CERN’s accelerator complex is gradually restarting, more than a year after the start of the first long shutdown (LS1). On 4 April, a team switched on the proton source and a week later re-commissioning began on Linac2. Beams are scheduled to be sent to the Proton Synchrotron Booster (PSB) at the end of May and then on to the Proton Synchrotron (PS) by mid-June, reaching the Super Proton Synchrotron (SPS) later this year, with the LHC restart on course for early 2015. One LHC sector has already begun the long cool down towards its operating temperature.
Since LS1 began, the Superconducting Magnets And Circuits Consolidation (SMACC) project has formed a “train” of workers in the LHC tunnel, with “wagons” of teams distributed across the eight sectors. The end of April marked the installation of the last of the 27,000 shunts – low-resistance connections to consolidate the 10,000 ”splices” that interconnect the superconducting magnet bus bars and can carry currents up to 13,000 A. The shunts provide an alternative path for a portion of this current in the event that a splice loses its superconducting state, to avoid repeating the incident in September 2008 that delayed the start-up of the LHC (CERN Courier September 2010 p27).
To install a shunt, the SMACC team had to first open the area around the interconnection, slide custom-built metallic bellows out of the way and remove the thermal shielding within. This revealed a series of metallic pipes linking the magnets to each other. One set of these pipes – the “M lines” – then had to be cut open to access the splices between the superconducting cables. The team opened up the last of the M lines in February this year (CERN Courier April 2014 p5), and since then has been continuing to install the shunts, finishing on 30 April.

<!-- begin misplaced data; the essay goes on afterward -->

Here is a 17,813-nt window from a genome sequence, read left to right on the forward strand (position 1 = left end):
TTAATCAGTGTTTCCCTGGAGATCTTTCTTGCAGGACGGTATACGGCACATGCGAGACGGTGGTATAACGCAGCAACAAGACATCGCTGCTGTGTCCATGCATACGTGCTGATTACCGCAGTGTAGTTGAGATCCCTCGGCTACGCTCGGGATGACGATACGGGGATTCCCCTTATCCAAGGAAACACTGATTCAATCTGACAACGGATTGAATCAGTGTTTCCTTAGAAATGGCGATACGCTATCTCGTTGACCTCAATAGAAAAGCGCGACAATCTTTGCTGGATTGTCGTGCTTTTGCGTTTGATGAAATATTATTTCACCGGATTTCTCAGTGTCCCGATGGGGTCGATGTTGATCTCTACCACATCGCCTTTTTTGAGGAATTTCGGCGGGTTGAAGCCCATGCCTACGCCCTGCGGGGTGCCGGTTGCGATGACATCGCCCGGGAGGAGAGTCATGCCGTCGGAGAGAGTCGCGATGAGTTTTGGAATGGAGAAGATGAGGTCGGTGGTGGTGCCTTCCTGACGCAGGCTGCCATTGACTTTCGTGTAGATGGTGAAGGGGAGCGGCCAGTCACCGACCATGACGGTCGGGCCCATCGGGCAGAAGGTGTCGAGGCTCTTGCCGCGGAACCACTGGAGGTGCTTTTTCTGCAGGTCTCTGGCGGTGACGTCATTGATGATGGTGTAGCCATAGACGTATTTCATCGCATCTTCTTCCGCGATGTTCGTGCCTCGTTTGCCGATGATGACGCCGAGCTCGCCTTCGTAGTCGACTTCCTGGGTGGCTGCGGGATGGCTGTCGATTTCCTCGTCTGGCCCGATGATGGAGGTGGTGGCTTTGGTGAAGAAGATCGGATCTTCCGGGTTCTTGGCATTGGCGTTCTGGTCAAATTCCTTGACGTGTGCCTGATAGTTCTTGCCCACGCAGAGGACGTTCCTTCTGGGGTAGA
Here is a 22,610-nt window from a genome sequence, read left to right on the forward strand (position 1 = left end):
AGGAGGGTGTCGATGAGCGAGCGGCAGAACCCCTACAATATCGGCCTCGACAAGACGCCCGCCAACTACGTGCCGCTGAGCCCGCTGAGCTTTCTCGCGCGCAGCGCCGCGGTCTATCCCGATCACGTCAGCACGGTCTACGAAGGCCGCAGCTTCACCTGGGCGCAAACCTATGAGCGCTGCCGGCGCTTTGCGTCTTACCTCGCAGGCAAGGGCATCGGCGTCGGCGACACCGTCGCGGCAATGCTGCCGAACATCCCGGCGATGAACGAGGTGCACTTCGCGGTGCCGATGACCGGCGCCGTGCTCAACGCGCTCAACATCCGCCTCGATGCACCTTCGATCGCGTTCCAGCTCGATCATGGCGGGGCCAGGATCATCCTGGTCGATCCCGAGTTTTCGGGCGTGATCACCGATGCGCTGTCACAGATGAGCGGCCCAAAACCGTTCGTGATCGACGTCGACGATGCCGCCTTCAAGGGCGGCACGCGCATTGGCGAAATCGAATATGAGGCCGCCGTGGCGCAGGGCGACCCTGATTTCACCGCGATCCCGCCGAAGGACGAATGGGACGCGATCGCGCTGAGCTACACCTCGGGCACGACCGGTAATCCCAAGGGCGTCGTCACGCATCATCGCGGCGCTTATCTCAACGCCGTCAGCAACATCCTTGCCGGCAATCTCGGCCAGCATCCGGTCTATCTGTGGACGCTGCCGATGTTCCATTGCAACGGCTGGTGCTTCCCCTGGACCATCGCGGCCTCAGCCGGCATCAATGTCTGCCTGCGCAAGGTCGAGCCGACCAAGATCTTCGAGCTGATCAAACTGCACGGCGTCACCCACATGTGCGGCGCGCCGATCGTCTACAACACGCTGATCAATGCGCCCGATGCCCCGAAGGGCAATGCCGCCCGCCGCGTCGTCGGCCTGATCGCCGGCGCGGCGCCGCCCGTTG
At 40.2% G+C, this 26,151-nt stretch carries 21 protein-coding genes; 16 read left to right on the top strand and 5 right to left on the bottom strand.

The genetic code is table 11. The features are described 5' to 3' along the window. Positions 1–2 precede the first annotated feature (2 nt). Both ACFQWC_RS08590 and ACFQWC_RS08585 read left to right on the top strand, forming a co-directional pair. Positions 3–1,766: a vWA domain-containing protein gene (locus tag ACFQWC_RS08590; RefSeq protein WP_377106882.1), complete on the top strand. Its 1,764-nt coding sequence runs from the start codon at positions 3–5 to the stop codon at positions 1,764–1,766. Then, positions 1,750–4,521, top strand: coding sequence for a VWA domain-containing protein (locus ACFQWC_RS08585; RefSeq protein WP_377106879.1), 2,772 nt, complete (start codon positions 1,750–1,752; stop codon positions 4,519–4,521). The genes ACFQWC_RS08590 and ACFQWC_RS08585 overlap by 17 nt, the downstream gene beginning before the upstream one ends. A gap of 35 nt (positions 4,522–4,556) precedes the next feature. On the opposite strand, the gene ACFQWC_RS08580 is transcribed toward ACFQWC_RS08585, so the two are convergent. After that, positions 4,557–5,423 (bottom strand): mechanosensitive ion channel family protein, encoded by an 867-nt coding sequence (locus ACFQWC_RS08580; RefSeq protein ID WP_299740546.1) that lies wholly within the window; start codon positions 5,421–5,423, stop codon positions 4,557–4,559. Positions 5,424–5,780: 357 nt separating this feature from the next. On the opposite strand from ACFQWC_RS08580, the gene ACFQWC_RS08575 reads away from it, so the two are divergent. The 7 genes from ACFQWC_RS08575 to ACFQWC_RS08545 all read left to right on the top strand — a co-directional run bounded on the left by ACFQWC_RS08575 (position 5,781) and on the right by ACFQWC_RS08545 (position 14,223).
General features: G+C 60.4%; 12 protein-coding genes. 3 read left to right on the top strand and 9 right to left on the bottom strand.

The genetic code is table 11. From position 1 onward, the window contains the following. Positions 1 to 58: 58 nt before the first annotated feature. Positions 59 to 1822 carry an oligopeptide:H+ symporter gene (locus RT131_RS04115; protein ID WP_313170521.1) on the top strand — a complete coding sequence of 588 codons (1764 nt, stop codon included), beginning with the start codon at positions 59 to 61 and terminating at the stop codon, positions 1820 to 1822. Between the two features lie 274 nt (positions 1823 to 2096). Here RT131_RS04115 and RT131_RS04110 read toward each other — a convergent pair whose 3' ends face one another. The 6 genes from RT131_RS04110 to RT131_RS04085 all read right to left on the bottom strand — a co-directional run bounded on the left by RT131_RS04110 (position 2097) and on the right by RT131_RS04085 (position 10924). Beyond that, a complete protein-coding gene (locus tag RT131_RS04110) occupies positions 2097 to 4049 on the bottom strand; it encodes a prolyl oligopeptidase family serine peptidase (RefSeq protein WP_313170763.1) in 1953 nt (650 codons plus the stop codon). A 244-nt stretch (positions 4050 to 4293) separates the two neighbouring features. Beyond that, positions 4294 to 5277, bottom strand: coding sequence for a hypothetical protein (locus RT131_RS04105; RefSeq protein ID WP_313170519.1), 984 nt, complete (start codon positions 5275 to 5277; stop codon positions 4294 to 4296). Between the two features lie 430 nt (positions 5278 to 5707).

Now, emphasis is shifting from installation to testing, including short-circuit tests to verify all of the LHC’s hardware components – cables, interlocks, energy extraction systems, power converters that provide current to the superconducting magnets, and the cooling system. The most complicated components are the superconducting circuits, which have a myriad of different failure modes with interlock and control systems. Testing these circuits now dramatically reduces the time spent in the tunnel during the powering tests at low temperatures, which are planned to start in August. Although the magnet circuits themselves cannot be tested at warm temperatures, the teams can verify the power converter and the circuits up to where the cables enter the magnets. These circuits are tested at the highest current the power converters can achieve – higher than the nominal current in the machine – for a few hours to a day. Teams then verify that the warming effect of the current stabilizes at a temperature that does not affect the behaviour of the cables. To do this, they use infrared cameras to check the temperature rise of the different parts of the circuit.
As well as short-circuit tests, electrical quality-assurance testing (ELQA) is ongoing. Sector 6-7 showed no non-conformities and, on 7 May, was the first of the LHC sectors to begin the cool down to 1.8 K. The other seven sectors will follow as the long journey of the SMACC train approaches its end and the teams complete their final tasks.